No story so richly illustrates the interaction between sport and politics as the story of Jewish athletes and the Games. Here, each major event at the Games related to the Jews is covered in-depth, including: the story of the Jewish-Hungarian wrestler Karoly Karpati in Berlin, 1936; the German-Jewish high-jumper Gretel Bergmann, who was callously exploited, then discarded, by the Germans; the American sprinters, Marty Glickman and Sam Stoller; and the legendary Mark Spitz. From the first Olympics in Athens in 1896, through to the disasters and triumphs of Munich 1972 and beyond, "Jews and the Olympic Games", which features a list of the more than 250 Jewish medallists at the Games, is a powerful account of the conflict between sport and politics. ... Read more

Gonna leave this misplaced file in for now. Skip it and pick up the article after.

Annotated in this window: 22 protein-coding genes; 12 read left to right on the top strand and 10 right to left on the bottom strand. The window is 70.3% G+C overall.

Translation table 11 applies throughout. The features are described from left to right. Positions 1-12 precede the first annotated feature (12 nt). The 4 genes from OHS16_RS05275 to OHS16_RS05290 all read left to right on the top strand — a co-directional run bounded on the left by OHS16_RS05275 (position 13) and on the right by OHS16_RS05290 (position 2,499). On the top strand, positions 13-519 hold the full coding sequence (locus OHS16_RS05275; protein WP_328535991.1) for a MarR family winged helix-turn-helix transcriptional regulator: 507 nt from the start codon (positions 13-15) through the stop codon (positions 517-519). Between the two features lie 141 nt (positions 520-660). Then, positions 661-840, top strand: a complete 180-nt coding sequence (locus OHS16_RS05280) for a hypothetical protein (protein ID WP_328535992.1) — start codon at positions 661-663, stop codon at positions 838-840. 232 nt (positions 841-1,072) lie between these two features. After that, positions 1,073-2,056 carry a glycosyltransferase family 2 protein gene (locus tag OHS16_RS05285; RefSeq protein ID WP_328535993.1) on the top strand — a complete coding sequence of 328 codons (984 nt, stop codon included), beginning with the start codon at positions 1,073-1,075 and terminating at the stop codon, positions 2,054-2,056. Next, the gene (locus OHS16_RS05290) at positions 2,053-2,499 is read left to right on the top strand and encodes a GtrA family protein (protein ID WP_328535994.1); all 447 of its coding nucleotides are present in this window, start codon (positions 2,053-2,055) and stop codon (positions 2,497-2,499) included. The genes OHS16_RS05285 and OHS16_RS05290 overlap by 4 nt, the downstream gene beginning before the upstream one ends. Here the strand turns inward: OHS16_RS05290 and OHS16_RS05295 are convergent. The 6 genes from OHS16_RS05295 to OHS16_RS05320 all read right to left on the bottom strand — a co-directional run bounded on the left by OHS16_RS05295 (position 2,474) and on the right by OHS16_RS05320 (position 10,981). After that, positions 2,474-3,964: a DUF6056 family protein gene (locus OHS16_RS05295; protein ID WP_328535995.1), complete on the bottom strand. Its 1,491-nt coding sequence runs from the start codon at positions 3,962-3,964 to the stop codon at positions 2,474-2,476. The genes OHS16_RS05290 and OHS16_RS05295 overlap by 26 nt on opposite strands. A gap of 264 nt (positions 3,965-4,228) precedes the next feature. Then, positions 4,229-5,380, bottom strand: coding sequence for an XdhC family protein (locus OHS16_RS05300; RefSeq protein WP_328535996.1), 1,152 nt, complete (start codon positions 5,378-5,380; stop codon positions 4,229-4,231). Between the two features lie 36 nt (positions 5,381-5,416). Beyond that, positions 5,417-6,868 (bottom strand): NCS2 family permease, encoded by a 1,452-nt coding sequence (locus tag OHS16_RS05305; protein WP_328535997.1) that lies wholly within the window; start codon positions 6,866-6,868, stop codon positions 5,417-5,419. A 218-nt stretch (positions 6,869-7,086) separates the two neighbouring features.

Customer Reviews (1)
A brilliant work for Jews and sports lovers
This book finally and forever puts to rest the myth that Jews aren't sportspeople. The list of Jewish competitors at the Olympic Games, winners of numerous medals despite a century of Anti-Semitism and restrictions, is staggering. Paul Taylor has done a wonderful job in bringing to the fore the Jewish sports stars, their stories, the efforts they went to just to compete on equal terms, and the frustrations they suffered. Taylor also details the anti-semitism of the Olympic movement and the naked racism of so many teams, team managers, and governments which prevented Jewish competitors from participating.
But most importantly, Taylor has given us numerous personal portraits of stunningly brave individuals who fought against the incalculable difficulties, just to become Olympians.
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